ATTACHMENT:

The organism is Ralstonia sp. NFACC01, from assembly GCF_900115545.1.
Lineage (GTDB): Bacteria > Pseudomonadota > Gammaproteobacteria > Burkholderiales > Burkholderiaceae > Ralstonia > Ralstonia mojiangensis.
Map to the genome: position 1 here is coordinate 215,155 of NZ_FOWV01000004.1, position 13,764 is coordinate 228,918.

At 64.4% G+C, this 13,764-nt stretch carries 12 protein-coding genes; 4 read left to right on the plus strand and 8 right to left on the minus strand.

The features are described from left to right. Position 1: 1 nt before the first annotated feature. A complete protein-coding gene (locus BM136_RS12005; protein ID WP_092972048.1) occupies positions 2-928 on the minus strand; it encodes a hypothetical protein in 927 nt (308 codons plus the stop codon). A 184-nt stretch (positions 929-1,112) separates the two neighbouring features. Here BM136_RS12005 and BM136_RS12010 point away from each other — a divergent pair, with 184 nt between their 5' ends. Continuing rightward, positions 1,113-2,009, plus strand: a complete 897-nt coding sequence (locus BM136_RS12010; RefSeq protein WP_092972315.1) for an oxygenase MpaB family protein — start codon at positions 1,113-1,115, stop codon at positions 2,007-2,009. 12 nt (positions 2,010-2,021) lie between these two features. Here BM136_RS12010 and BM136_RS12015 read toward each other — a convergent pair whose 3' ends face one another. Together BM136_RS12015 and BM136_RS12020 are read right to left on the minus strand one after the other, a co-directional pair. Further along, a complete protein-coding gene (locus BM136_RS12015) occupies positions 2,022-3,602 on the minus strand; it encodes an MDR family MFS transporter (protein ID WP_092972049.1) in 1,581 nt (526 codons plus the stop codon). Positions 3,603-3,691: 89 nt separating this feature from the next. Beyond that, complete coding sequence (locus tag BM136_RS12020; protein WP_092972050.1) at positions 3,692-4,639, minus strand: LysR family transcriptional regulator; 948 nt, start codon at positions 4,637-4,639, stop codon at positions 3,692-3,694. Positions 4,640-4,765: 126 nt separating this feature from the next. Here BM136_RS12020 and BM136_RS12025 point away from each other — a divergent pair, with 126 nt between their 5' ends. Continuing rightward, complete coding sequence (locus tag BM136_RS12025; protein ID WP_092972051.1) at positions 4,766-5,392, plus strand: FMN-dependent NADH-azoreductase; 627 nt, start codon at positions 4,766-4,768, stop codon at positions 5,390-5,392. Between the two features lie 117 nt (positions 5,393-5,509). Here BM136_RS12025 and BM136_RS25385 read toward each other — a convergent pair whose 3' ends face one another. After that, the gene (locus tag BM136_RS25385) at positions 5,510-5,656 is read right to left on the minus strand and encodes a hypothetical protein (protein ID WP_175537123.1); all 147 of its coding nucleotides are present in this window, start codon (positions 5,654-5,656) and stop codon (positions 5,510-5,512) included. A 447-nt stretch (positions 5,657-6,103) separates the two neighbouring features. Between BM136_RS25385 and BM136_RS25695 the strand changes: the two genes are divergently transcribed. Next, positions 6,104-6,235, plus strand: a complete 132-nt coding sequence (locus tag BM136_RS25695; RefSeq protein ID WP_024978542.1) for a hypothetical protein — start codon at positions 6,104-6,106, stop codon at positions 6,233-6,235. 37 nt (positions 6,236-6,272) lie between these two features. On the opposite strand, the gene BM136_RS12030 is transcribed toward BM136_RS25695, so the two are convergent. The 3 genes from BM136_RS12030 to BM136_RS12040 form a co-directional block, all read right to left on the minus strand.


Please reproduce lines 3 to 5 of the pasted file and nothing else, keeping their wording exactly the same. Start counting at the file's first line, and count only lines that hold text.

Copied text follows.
Map to the genome: position 1 here is coordinate 215,155 of NZ_FOWV01000004.1, position 13,764 is coordinate 228,918.

At 64.4% G+C, this 13,764-nt stretch carries 12 protein-coding genes; 4 read left to right on the plus strand and 8 right to left on the minus strand.

The features are described from left to right. Position 1: 1 nt before the first annotated feature. A complete protein-coding gene (locus BM136_RS12005; protein ID WP_092972048.1) occupies positions 2-928 on the minus strand; it encodes a hypothetical protein in 927 nt (308 codons plus the stop codon). A 184-nt stretch (positions 929-1,112) separates the two neighbouring features. Here BM136_RS12005 and BM136_RS12010 point away from each other — a divergent pair, with 184 nt between their 5' ends. Continuing rightward, positions 1,113-2,009, plus strand: a complete 897-nt coding sequence (locus BM136_RS12010; RefSeq protein WP_092972315.1) for an oxygenase MpaB family protein — start codon at positions 1,113-1,115, stop codon at positions 2,007-2,009. 12 nt (positions 2,010-2,021) lie between these two features. Here BM136_RS12010 and BM136_RS12015 read toward each other — a convergent pair whose 3' ends face one another. Together BM136_RS12015 and BM136_RS12020 are read right to left on the minus strand one after the other, a co-directional pair. Further along, a complete protein-coding gene (locus BM136_RS12015) occupies positions 2,022-3,602 on the minus strand; it encodes an MDR family MFS transporter (protein ID WP_092972049.1) in 1,581 nt (526 codons plus the stop codon). Positions 3,603-3,691: 89 nt separating this feature from the next. Beyond that, complete coding sequence (locus tag BM136_RS12020; protein WP_092972050.1) at positions 3,692-4,639, minus strand: LysR family transcriptional regulator; 948 nt, start codon at positions 4,637-4,639, stop codon at positions 3,692-3,694. Positions 4,640-4,765: 126 nt separating this feature from the next. Here BM136_RS12020 and BM136_RS12025 point away from each other — a divergent pair, with 126 nt between their 5' ends. Continuing rightward, complete coding sequence (locus tag BM136_RS12025; protein ID WP_092972051.1) at positions 4,766-5,392, plus strand: FMN-dependent NADH-azoreductase; 627 nt, start codon at positions 4,766-4,768, stop codon at positions 5,390-5,392. Between the two features lie 117 nt (positions 5,393-5,509). Here BM136_RS12025 and BM136_RS25385 read toward each other — a convergent pair whose 3' ends face one another. After that, the gene (locus tag BM136_RS25385) at positions 5,510-5,656 is read right to left on the minus strand and encodes a hypothetical protein (protein ID WP_175537123.1); all 147 of its coding nucleotides are present in this window, start codon (positions 5,654-5,656) and stop codon (positions 5,510-5,512) included. A 447-nt stretch (positions 5,657-6,103) separates the two neighbouring features. Between BM136_RS25385 and BM136_RS25695 the strand changes: the two genes are divergently transcribed. Next, positions 6,104-6,235, plus strand: a complete 132-nt coding sequence (locus tag BM136_RS25695; RefSeq protein ID WP_024978542.1) for a hypothetical protein — start codon at positions 6,104-6,106, stop codon at positions 6,233-6,235. 37 nt (positions 6,236-6,272) lie between these two features. On the opposite strand, the gene BM136_RS12030 is transcribed toward BM136_RS25695, so the two are convergent. The 3 genes from BM136_RS12030 to BM136_RS12040 form a co-directional block, all read right to left on the minus strand.